Old adversaries join forces to standardise PFI design reviews and help reduce contractors’ bid costs

The Major Contractors Group and CABE are collaborating on measures to reduce design costs in PFI contracts, writes Angela Monaghan.

Despite clashing over PFI schemes in the past, representatives from the two groups set their differences aside when they met last week to thrash out ideas on lowering PFI bidding costs while producing well-designed buildings.

Bid costs for shortlisted contractors on recent hospital schemes are said have been about £8-10m. According to Stephen Ratcliffe, director of the MCG, much of that bill is the result of “an awful lot of wasted design”.

Richard Simmons, CABE chief executive, said the design watchdog wanted to ensure that PFI as a procurement route did not preclude good design.

Both men said that talks were at an early stage, but that further meetings were expected.

The MCG wants to improve the early stages of the design and bidding process and reduce costs at the outset, thus encouraging more bidders and a more competitive process.

According to Ratcliffe, the MCG would only lobby the government to pay bid costs for unsuccessful shortlisted parties as “a last resort”.

The biggest problem is that NHS trusts always want something that they cannot afford

Stephen Ratcliffe, MCG director

He said: “The biggest problem area is that NHS trusts always want something that they cannot afford.” He argued that this meant shortlisted contractors were forced to pay for design work they knew would never come to fruition.

Ratcliffe said that CABE’s input in assessing hospital designs should come right at the start of the process and be standardised for all projects.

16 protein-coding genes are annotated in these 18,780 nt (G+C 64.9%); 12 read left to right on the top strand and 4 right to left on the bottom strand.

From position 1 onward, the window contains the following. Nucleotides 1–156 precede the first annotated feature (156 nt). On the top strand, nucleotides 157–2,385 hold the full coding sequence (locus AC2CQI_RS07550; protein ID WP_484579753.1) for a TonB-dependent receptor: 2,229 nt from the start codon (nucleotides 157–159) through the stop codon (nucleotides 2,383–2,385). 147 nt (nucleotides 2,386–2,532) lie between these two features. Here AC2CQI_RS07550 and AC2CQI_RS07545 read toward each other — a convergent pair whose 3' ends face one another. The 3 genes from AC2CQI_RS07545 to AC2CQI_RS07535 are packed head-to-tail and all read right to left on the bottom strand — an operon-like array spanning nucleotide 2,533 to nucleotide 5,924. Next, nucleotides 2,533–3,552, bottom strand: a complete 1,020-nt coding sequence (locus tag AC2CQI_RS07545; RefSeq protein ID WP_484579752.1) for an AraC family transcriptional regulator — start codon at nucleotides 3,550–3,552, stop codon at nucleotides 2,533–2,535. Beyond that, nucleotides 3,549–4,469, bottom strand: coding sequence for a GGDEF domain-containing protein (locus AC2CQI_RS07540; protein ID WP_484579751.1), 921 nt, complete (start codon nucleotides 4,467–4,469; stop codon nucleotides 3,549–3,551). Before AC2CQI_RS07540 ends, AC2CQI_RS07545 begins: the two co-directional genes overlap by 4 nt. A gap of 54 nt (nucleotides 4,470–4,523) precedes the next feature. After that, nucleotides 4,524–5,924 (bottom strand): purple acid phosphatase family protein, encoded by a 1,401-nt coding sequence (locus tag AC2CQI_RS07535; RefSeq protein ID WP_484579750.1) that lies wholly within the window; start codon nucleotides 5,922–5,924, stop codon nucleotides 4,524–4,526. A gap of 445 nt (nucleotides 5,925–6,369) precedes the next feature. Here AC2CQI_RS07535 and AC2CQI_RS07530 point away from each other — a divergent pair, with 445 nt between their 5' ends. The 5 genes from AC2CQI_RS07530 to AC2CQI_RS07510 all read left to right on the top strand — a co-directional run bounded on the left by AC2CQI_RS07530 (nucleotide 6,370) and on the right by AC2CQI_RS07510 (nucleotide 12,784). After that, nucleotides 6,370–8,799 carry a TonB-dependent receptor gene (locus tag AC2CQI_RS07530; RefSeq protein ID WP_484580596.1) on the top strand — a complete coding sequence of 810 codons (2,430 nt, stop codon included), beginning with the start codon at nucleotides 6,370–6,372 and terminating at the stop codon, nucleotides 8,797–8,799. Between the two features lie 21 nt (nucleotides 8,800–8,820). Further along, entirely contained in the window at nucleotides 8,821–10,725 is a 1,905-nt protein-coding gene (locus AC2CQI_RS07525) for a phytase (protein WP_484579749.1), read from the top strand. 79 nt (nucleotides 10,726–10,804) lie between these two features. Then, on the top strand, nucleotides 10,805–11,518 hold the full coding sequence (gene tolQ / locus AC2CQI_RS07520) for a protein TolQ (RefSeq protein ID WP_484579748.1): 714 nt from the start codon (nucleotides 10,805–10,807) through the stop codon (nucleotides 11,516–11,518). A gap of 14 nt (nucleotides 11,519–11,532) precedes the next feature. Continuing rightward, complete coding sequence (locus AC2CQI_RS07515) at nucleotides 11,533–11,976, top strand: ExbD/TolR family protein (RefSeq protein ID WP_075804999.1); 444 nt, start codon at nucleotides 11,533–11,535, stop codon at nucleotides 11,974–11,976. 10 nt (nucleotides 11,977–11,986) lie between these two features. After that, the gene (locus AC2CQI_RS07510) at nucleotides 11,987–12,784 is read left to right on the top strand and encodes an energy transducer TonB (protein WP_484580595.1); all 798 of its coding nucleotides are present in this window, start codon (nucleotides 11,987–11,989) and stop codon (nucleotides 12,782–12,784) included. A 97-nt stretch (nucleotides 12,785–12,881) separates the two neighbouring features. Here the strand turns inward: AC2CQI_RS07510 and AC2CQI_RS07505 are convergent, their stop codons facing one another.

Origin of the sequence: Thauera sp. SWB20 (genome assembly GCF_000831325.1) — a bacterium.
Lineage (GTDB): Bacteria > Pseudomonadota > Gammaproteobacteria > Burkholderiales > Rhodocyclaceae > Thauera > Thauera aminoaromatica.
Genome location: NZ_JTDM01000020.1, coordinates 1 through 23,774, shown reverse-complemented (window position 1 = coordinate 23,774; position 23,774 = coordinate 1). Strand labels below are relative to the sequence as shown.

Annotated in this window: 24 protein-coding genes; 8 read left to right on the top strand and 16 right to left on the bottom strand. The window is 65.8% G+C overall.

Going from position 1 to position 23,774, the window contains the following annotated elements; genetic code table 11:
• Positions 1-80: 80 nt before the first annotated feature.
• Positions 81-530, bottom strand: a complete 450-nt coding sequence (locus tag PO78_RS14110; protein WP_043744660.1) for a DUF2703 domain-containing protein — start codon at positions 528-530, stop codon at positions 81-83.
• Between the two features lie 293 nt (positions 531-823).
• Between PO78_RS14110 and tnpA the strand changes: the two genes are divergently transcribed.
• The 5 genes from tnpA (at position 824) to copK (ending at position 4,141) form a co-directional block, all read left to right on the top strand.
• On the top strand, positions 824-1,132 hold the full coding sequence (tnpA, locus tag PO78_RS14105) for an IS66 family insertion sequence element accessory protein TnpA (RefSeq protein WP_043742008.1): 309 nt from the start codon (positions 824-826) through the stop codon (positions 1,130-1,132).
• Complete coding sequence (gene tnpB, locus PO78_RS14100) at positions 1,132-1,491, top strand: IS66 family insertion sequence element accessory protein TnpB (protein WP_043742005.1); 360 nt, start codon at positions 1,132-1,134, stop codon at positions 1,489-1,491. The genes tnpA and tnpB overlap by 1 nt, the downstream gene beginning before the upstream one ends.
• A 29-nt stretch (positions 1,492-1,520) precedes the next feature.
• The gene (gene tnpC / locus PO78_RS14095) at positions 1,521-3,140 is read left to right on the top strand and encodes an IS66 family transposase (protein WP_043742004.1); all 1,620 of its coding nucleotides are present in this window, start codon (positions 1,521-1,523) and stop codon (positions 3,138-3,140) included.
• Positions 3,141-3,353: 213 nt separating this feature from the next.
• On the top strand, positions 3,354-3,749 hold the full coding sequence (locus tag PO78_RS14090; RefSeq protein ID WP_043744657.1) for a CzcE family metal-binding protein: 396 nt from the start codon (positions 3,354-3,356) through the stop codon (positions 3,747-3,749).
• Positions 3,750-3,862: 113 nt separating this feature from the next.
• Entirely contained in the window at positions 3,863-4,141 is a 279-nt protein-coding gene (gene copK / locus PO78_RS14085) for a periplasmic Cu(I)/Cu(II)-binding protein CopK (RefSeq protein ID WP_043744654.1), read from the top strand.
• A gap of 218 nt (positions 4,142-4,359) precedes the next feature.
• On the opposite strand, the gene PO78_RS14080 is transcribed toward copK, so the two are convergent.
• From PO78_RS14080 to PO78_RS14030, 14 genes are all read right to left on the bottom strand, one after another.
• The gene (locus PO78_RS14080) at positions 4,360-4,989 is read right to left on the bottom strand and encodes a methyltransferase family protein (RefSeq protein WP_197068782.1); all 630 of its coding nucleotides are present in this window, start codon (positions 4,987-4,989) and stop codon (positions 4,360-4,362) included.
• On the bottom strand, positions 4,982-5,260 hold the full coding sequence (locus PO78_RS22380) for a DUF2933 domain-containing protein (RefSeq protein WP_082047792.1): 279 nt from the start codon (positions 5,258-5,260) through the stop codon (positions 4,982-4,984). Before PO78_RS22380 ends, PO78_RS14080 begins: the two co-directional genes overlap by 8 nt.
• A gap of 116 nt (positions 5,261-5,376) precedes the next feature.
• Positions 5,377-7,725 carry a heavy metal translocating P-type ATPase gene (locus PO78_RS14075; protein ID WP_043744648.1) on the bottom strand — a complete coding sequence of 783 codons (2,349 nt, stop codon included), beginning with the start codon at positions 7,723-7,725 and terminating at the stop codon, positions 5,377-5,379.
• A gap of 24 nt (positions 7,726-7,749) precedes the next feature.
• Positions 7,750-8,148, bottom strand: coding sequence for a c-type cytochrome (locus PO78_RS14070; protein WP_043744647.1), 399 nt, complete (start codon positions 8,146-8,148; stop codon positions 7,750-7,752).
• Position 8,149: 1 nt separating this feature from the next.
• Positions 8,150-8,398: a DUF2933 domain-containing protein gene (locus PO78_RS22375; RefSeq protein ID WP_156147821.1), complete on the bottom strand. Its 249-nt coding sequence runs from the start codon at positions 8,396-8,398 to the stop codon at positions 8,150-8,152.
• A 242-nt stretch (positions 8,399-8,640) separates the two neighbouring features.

“We welcome CABE’s involvement. Our complaint in the past was that CABE didn’t get involved at the outset because it did not have the resources,” he said, citing the Queen Alexandra hospital in Portsmouth, where CABE did not assess the project until the planning stage and criticised the design. As a result, contractor Carillion was forced to make modifications, causing delays and cost rises.

At the Royal London Hospital in east London, the NHS trust consulted CABE at the outset. However, a different team looked at the design at the planning stage and rejected it. “There needs to be a protocol for how and when they get involved,” said Ratcliffe.

In the event of design changes at the later stages of a project, or if a change in government policy affected a scheme, the government should compensate the preferred bidder, said Ratcliffe.

PFI in the slow lane: MCG agenda

  • Delays The PFI hospital building programme is running three years behind schedule

  • Lengthy negotiations The period between expressions of interest and financial close varies from 22 months to 62 months. The time from best and final offer to financial close varies from 12 months to 24

  • Average bid time 35 months

  • Average bid costs £7.7m per hospital project, or 8% of the overall value of a project

  • MCG proposals Stronger role for Department of Health’s PFI unit, bid process streamlined, wasted design eliminated, 50% rebate on bid costs in event of delays